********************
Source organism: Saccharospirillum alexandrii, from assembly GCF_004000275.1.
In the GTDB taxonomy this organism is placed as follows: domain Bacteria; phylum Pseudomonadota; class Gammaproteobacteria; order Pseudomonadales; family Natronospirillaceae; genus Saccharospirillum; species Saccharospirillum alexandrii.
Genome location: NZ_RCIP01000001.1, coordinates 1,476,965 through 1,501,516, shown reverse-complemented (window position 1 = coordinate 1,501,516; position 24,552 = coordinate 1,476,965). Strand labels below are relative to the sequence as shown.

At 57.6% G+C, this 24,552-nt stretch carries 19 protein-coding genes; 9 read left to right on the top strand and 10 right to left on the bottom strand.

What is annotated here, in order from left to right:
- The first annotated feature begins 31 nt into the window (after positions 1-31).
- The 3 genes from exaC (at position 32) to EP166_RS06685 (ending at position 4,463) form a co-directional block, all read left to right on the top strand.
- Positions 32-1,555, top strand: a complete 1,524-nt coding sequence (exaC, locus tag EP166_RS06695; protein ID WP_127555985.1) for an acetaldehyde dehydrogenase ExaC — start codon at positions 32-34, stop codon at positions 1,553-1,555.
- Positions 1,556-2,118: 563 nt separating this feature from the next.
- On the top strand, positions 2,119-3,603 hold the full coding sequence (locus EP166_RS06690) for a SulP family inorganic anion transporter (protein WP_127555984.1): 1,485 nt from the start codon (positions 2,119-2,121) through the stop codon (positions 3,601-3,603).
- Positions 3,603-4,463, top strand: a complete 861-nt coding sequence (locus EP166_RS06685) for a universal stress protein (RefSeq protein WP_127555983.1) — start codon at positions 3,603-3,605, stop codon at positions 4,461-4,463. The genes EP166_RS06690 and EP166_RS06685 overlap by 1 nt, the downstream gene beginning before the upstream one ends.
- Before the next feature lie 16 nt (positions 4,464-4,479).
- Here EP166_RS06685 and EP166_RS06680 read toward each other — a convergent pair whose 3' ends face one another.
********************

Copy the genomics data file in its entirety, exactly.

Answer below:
Source organism: Saccharospirillum alexandrii, from assembly GCF_004000275.1.
In the GTDB taxonomy this organism is placed as follows: domain Bacteria; phylum Pseudomonadota; class Gammaproteobacteria; order Pseudomonadales; family Natronospirillaceae; genus Saccharospirillum; species Saccharospirillum alexandrii.
Genome location: NZ_RCIP01000001.1, coordinates 1,476,965 through 1,501,516, shown reverse-complemented (window position 1 = coordinate 1,501,516; position 24,552 = coordinate 1,476,965). Strand labels below are relative to the sequence as shown.

At 57.6% G+C, this 24,552-nt stretch carries 19 protein-coding genes; 9 read left to right on the top strand and 10 right to left on the bottom strand.

What is annotated here, in order from left to right:
- The first annotated feature begins 31 nt into the window (after positions 1-31).
- The 3 genes from exaC (at position 32) to EP166_RS06685 (ending at position 4,463) form a co-directional block, all read left to right on the top strand.
- Positions 32-1,555, top strand: a complete 1,524-nt coding sequence (exaC, locus tag EP166_RS06695; protein ID WP_127555985.1) for an acetaldehyde dehydrogenase ExaC — start codon at positions 32-34, stop codon at positions 1,553-1,555.
- Positions 1,556-2,118: 563 nt separating this feature from the next.
- On the top strand, positions 2,119-3,603 hold the full coding sequence (locus EP166_RS06690) for a SulP family inorganic anion transporter (protein WP_127555984.1): 1,485 nt from the start codon (positions 2,119-2,121) through the stop codon (positions 3,601-3,603).
- Positions 3,603-4,463, top strand: a complete 861-nt coding sequence (locus EP166_RS06685) for a universal stress protein (RefSeq protein WP_127555983.1) — start codon at positions 3,603-3,605, stop codon at positions 4,461-4,463. The genes EP166_RS06690 and EP166_RS06685 overlap by 1 nt, the downstream gene beginning before the upstream one ends.
- Before the next feature lie 16 nt (positions 4,464-4,479).
- Here EP166_RS06685 and EP166_RS06680 read toward each other — a convergent pair whose 3' ends face one another.